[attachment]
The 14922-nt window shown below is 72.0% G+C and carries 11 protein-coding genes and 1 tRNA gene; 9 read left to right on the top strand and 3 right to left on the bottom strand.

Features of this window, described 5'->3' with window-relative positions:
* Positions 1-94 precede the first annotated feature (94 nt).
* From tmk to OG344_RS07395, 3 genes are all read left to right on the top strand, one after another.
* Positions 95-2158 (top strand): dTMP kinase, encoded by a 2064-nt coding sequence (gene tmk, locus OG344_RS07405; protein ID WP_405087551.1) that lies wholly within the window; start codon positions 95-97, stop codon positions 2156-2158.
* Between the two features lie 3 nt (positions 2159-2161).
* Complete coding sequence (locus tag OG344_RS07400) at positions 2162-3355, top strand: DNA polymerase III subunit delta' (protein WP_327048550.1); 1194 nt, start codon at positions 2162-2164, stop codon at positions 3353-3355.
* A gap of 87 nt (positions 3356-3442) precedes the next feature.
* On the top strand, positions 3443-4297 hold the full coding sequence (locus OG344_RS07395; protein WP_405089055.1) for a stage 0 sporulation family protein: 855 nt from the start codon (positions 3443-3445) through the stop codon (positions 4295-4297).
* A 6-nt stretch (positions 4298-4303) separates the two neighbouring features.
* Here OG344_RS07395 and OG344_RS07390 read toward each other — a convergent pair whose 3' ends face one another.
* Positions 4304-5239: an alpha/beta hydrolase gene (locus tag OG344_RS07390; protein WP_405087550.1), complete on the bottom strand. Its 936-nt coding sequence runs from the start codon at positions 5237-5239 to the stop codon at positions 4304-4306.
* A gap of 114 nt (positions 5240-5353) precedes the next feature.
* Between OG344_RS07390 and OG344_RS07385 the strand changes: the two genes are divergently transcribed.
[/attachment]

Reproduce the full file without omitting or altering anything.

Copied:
The 14922-nt window shown below is 72.0% G+C and carries 11 protein-coding genes and 1 tRNA gene; 9 read left to right on the top strand and 3 right to left on the bottom strand.

Features of this window, described 5'->3' with window-relative positions:
* Positions 1-94 precede the first annotated feature (94 nt).
* From tmk to OG344_RS07395, 3 genes are all read left to right on the top strand, one after another.
* Positions 95-2158 (top strand): dTMP kinase, encoded by a 2064-nt coding sequence (gene tmk, locus OG344_RS07405; protein ID WP_405087551.1) that lies wholly within the window; start codon positions 95-97, stop codon positions 2156-2158.
* Between the two features lie 3 nt (positions 2159-2161).
* Complete coding sequence (locus tag OG344_RS07400) at positions 2162-3355, top strand: DNA polymerase III subunit delta' (protein WP_327048550.1); 1194 nt, start codon at positions 2162-2164, stop codon at positions 3353-3355.
* A gap of 87 nt (positions 3356-3442) precedes the next feature.
* On the top strand, positions 3443-4297 hold the full coding sequence (locus OG344_RS07395; protein WP_405089055.1) for a stage 0 sporulation family protein: 855 nt from the start codon (positions 3443-3445) through the stop codon (positions 4295-4297).
* A 6-nt stretch (positions 4298-4303) separates the two neighbouring features.
* Here OG344_RS07395 and OG344_RS07390 read toward each other — a convergent pair whose 3' ends face one another.
* Positions 4304-5239: an alpha/beta hydrolase gene (locus tag OG344_RS07390; protein WP_405087550.1), complete on the bottom strand. Its 936-nt coding sequence runs from the start codon at positions 5237-5239 to the stop codon at positions 4304-4306.
* A gap of 114 nt (positions 5240-5353) precedes the next feature.
* Between OG344_RS07390 and OG344_RS07385 the strand changes: the two genes are divergently transcribed.